FAA crew duty lawsuit?

Bavarian Chef

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Anyone got the whole story on this one? Sorry if I missed it in the Majors section.


Continental, American and others sue FAA


Silicon Valley / San Jose Business Journal

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Continental Airlines Inc. and six other airlines have filed a lawsuit against the Federal Aviation Administration opposing new safety requirements aimed at tackling pilot fatigue on some international flights.
The Wall Street Journal reported Monday that Houston-based Continental (NYSE: CAL) and Fort Worth-based American Airlines Inc.’s parent, AMR Corp. (NYSE: AMR), are among the airlines challenging the legality and the safety benefits of the new rules for pilots of flights lasting 16 hours or longer. Airlines have become more reliant on such routes, but are reluctant to incur increased labor costs by giving pilots a longer rest time between flights, The Journal reported.
The lawsuit was filed Dec. 24 with the U.S. Court of Appeals for the District of Columbia.
Other airlines involved in the suit include Purchase, N.Y.-based Atlas Air Inc.; McMinnville, Ore.-based Evergreen International Airlines Inc.; Forest Hills, N.Y.-based JetBlue Airways Corp.; Chicago-based United AirLines Inc.; and Tempe, Ariz.-based US Airways Inc.

http://sanjose.bizjournals.com/sanjose/stories/2009/01/05/daily6.html?t=printable
 

ACL65PILOT

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Yep they are upset about the crew rest requirements. They way I see it, they better be careful or they will get the the manning requirements shoved down their throat's too.
 

EWR_FO

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BC,

In a nutshell, the FAA has decided to implement more stringent "rest" requirements for ultra long haul ops (anything with a leg blocked over 16 hours). In true FAA fashion (ready, fire, aim) they have decided to not take any comment period, or bother to ask the people who do it all the time what they think. Their proposed changes will only make things worse, NOT better.

If they were actually serious about pilot fatigue, they would only be if a solution was free, they would take a hard look at domestic, short haul operations. The Whitlow Rule, IMHO, was only a moderately acceptable STARTING point to regs that were written eons ago.

The FAA is starting to rival the TSA in how completely out of touch they are with the real world.
 

dalav8tor

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Pilots are against it too. Nobody wants to spend any more time in Mumbai than they have too especially when it means less time off at home.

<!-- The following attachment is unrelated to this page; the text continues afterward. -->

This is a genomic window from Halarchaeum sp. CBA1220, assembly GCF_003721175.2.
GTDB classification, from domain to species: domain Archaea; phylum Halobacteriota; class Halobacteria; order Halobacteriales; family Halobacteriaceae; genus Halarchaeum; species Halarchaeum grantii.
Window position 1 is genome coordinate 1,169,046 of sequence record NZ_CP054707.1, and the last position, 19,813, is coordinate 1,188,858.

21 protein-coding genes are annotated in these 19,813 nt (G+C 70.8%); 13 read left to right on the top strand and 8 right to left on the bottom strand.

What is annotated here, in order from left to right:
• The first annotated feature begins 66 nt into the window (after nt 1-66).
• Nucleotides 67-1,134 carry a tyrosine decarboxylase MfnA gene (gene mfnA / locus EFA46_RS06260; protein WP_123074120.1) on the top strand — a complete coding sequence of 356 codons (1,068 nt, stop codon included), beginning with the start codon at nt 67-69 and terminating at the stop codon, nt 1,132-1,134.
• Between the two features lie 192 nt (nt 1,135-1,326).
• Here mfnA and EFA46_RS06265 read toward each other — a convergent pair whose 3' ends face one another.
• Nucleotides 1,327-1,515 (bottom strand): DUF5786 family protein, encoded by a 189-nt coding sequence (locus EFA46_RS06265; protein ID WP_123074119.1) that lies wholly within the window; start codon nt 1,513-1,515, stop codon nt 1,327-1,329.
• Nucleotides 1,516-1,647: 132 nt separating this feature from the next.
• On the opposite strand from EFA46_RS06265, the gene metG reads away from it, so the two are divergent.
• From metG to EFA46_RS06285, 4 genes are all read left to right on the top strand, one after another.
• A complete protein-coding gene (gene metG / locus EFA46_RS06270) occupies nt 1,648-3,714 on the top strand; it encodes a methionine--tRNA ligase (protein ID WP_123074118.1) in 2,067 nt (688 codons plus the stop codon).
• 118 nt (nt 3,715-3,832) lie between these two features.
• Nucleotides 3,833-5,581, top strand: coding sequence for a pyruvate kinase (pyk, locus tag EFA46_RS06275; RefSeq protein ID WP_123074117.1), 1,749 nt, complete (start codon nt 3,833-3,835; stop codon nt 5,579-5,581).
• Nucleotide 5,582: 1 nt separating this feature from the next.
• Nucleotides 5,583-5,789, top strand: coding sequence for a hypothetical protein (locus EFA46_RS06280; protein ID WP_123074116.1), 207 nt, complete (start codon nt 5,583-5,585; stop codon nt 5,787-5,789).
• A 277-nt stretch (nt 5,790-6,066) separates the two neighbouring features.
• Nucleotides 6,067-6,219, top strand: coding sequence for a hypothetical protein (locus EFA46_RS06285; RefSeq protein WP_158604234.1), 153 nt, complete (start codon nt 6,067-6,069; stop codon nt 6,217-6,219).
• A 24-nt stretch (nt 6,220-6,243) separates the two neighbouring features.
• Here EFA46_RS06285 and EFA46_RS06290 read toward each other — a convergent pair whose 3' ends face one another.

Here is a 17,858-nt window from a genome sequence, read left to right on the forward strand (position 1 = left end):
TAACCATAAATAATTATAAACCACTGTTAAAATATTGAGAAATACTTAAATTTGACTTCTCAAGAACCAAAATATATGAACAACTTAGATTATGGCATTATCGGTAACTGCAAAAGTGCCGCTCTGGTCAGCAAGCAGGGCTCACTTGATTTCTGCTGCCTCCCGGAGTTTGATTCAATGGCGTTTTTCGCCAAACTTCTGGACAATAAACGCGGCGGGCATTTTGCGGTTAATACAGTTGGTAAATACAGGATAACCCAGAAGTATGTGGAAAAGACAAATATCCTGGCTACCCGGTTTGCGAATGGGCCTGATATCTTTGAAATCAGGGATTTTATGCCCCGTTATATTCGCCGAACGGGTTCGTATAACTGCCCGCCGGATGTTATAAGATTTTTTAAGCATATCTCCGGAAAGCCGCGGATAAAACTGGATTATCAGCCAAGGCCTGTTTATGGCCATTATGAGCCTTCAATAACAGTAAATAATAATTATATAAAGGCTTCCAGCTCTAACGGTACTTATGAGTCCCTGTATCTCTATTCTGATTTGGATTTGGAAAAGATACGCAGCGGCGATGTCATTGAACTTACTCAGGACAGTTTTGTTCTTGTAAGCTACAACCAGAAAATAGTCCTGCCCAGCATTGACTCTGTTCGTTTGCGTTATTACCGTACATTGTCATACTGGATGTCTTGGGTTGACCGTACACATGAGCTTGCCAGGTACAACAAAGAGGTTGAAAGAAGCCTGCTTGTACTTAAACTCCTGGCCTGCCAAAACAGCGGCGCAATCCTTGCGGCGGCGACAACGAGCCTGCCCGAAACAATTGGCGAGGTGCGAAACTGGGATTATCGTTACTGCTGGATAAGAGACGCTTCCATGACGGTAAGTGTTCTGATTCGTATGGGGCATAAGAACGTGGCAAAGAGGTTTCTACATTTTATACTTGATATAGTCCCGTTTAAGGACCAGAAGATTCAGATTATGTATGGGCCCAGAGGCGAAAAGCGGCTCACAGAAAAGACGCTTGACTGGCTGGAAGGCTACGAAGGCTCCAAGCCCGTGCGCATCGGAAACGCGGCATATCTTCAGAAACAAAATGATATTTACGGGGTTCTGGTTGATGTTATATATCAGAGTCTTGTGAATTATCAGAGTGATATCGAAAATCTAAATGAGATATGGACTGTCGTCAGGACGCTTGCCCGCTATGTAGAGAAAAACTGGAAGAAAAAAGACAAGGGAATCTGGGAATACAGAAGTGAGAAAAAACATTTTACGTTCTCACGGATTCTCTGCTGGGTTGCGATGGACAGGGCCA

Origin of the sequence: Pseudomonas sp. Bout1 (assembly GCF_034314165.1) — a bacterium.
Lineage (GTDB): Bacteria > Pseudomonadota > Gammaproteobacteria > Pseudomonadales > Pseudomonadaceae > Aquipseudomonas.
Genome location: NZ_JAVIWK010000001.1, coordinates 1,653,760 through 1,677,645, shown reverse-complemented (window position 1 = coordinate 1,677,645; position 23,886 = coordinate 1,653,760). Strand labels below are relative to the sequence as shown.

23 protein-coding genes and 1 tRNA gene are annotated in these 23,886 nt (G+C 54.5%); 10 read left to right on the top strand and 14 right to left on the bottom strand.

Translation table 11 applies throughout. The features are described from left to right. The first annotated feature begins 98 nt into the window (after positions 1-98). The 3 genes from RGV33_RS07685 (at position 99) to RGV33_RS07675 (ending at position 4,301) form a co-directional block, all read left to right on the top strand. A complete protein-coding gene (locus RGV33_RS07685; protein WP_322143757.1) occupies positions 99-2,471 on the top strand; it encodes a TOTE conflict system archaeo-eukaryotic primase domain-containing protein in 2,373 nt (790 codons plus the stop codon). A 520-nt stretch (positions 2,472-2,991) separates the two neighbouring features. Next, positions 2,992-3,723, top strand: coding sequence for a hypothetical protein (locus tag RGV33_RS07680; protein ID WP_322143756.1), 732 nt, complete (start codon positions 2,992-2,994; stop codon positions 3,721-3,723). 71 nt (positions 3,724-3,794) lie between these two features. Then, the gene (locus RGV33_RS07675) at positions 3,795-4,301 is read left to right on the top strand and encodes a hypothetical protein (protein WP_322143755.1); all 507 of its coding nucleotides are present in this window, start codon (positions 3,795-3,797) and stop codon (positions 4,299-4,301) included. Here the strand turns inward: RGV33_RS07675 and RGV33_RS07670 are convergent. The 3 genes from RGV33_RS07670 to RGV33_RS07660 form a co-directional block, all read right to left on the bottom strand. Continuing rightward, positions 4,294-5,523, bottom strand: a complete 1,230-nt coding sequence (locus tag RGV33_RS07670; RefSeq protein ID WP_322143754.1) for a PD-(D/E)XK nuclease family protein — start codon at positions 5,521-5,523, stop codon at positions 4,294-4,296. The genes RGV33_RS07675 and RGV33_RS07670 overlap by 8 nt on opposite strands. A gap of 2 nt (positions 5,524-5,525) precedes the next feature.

contrail67

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Yep they are upset about the crew rest requirements. They way I see it, they better be careful or they will get the the manning requirements shoved down their throat's too.


What kind of manning increase will this mean if the FAA rules are upheld?....is this a similar issue that came about years ago relating to the reserve rest periods?...or lack of.
 

GogglesPisano

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In this furlough-rich environment, I would think we pilots would wish for more stringent rest (and thereby staffing) regulations.

Spending 48hrs and Mumbai beats spending 40hrs at Home Depot.
 

Skippy

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its total BS--- there will be one captain and three fo's no real movement and you'll get an extra 12 hours in "mumbai"

big freaking deal--- i though the airlines already agreed to the BS one captain and three fo deal a few months back under ULF ultra long flights-- or maybe that was just manning, not rest..
 

Bavarian Chef

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Couldn't figure out why JetBlue would be a party to the suit.

Thanks.
 

SELFloadingCRGO

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Not sure if I remember this right but a year or two ago wasn't JB trying to get a change to the 8 hr/day rule so their crews could do transcon turns? If so maybe that is why they are named on it too.


SLC
:cool:
 

contrail67

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well, airlines usually don't take legal action against the FAA unless there is a major negative impact on the company.....like needing to staff more crews because of it. Any international folks want to chime in with their 2 cents?.....just seems to be more at stake than getting more rest, unless it totally upsets the schedule.